Over the past year, the word ‘revalidation’ has forced its way into most nurses’ vocabularies. It’s fairly safe to say it didn’t receive an enthusiastic welcome from a large proportion of the profession, or at least not based on the readers’ comments our news coverage attracted.
It’s a word that was shrouded in fear and mystery when it first hit the wards a year or so ago. But does revalidation now provoke no more reaction among nurses than “enema”, “fungating wound” or “night shift”?
Has it been downgraded from an 18 to a PG?
We spoke to two recently revalidated nurses who told us they initially felt daunted by the amount of work they anticipated the process to entail.
“Although I needed to get it done I kept putting off starting, thinking that I needed to have a huge chunk of time kept to one side,” said nurse consultant, Linda Holt.
“It turned out to be less complicated than I thought,” she added. “I ended up checking it all half a dozen times because I thought I’d missed something.”
Diane Hall, IBD clinical nurse specialist agrees: “The data was easy to load onto the NT Learning Passport web tool and revalidation on the NMC site was really easy to do.”
Our revalidated nurses were lucky enough to have Nursing Times subscriptions bought for them by their employers, meaning they had access to everything on the NT site including our learning units and e-portfolio: the Learning Passport.
”The Learning Passport was really easy to use and it kept all the info in one place online”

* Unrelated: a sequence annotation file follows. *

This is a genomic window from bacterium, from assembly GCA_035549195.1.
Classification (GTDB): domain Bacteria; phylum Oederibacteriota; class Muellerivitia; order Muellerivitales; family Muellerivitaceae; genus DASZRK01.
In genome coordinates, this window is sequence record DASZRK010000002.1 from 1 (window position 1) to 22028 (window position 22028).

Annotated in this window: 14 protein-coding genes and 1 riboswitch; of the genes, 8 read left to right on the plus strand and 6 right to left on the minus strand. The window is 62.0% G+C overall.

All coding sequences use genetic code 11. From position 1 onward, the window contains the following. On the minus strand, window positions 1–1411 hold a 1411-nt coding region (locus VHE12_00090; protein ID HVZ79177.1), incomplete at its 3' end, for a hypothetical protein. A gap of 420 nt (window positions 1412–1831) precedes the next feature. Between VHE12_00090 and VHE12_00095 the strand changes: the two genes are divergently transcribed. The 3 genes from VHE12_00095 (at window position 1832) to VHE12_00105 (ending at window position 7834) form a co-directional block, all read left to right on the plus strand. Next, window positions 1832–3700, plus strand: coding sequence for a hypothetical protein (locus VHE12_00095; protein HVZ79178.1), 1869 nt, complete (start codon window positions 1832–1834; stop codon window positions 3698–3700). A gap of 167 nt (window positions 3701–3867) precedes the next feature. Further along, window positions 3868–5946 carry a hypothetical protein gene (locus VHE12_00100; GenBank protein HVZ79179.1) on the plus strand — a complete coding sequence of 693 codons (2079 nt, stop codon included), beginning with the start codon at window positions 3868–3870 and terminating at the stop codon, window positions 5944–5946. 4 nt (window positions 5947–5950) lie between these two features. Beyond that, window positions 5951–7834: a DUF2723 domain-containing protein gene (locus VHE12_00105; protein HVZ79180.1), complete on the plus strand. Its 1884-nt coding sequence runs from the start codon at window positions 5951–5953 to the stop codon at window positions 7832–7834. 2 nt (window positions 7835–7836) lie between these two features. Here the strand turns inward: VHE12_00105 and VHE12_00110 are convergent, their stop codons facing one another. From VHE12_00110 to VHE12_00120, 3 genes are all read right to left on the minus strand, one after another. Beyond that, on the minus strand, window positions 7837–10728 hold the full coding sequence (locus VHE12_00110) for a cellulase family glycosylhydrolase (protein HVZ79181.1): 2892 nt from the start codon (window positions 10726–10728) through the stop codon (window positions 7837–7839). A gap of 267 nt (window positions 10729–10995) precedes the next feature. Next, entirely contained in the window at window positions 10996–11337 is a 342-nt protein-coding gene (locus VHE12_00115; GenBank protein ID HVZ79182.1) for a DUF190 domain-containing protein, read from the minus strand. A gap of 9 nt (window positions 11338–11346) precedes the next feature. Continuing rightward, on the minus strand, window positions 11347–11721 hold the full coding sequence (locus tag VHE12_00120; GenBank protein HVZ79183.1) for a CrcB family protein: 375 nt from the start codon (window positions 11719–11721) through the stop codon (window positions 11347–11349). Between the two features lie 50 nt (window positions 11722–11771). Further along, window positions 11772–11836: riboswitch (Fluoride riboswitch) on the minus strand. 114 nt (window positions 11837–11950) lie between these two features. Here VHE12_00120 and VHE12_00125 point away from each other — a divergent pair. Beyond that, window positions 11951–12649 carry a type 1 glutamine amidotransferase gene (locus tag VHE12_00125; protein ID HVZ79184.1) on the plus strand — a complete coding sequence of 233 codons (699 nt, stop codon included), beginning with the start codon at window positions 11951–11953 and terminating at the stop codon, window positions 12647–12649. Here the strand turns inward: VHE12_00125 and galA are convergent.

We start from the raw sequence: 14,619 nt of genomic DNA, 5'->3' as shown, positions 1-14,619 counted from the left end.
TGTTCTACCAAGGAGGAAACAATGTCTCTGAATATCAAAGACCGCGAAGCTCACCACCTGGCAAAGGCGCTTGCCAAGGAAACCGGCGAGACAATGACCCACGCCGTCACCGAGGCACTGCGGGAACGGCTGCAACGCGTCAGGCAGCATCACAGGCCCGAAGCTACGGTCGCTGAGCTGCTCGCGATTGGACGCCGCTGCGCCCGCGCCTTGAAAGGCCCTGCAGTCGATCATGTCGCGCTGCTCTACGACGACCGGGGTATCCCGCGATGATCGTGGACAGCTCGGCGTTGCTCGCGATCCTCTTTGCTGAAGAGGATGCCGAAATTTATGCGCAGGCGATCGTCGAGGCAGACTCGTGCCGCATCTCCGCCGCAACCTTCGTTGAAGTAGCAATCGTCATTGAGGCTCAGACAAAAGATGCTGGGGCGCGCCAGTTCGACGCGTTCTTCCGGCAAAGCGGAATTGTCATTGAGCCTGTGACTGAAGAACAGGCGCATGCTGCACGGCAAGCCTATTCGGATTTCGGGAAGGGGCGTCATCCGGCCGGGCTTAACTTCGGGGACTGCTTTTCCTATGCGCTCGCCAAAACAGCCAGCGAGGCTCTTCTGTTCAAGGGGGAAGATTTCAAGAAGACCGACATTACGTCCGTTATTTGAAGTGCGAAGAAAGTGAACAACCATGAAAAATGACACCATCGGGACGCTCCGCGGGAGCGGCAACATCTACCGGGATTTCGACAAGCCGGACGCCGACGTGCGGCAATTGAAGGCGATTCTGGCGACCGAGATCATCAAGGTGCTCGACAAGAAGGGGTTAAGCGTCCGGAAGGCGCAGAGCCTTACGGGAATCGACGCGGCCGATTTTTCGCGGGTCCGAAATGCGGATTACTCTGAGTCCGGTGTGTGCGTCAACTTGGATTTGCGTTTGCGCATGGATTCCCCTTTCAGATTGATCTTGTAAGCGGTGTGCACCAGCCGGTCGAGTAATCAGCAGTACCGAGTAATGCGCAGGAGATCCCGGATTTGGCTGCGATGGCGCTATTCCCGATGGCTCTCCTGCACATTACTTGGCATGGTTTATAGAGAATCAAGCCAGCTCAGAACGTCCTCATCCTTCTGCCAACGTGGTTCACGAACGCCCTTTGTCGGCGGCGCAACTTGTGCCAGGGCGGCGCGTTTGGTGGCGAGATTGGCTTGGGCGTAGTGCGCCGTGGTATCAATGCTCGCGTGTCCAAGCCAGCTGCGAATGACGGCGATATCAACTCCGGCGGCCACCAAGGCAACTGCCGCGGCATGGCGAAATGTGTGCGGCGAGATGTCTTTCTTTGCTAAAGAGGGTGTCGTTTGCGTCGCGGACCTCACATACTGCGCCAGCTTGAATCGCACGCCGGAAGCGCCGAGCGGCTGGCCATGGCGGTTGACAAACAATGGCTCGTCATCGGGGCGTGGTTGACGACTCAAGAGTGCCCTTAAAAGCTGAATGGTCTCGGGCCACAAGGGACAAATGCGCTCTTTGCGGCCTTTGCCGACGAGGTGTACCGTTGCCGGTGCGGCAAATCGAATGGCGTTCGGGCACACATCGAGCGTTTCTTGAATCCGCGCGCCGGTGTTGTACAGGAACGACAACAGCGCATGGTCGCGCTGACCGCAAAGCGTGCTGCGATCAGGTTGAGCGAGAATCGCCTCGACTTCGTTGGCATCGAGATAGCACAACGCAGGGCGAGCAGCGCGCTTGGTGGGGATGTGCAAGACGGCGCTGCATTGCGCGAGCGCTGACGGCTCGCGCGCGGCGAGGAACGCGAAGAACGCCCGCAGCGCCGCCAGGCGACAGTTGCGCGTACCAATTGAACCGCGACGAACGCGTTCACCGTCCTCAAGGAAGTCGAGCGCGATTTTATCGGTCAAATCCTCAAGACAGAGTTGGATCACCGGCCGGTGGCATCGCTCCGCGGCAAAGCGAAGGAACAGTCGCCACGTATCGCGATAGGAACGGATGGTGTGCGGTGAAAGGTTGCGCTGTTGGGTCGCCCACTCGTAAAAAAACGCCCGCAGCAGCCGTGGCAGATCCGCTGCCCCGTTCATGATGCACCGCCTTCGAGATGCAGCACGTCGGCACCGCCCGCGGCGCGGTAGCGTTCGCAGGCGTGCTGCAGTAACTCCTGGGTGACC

“I used the NT web tool and updated it when I attended meetings/study days. [It was] very easy to upload certificates,” said Ms Hall. “The Learning Passport was really easy to use and it kept all the info in one place online.”
Ms Holt also found it helpful to have all her revalidation evidence together. “[I liked] the fact I could keep going back into it, also that it was all in one place.”
We were pleased to hear that Ms Holt is getting her employer’s money’s worth by taking full advantage of her subscription, not just NT Learning.
”But the big question is will it make patient care safer?”
“I didn’t access anything through Nursing Times prior to this,” she said. “Now I’ve been on the website quite a few times and have been looking at what learning opportunities there are. [I use] clinical archives for assignments and I read the highlights and [On The] Pulse.”
So revalidation is easier than we thought and NT Learning is helping – great! But the big question is will it make patient care safer?
Ms Hall thinks it’s not as simple as that.
“I do not think the revalidation process will make nurses safer to care,” she explained. “But I do think it makes all nurses stop and reflect and employers will have to provide support to nurses to go through the process.”
”You reflect as a nurse anyway but it tends to be ‘on the go’ due to the busy nature of the job”
“You reflect as a nurse anyway but it tends to be ‘on the go’ due to the busy nature of the job,” Ms Holt added. “I think the structure of the requirements forces you to physically sit down and find the time to think things through more thoroughly.”
Whether this article has reassured you or not, all nurses will need to revalidate. So what advice did our panel offer up to make the process as simple and stress-free as possible?
“Don’t leave it till the last few weeks,” Ms Holt stressed. “It’s not that it’s time consuming, but you need the time to think and anxieties set in when deadlines approach.”
“I would advise them not to worry, it is not as hard as you think and it is really something we all do, but perhaps don’t do it in a systematic way,” said Ms Hall. “Once you start the process it flows very easily”.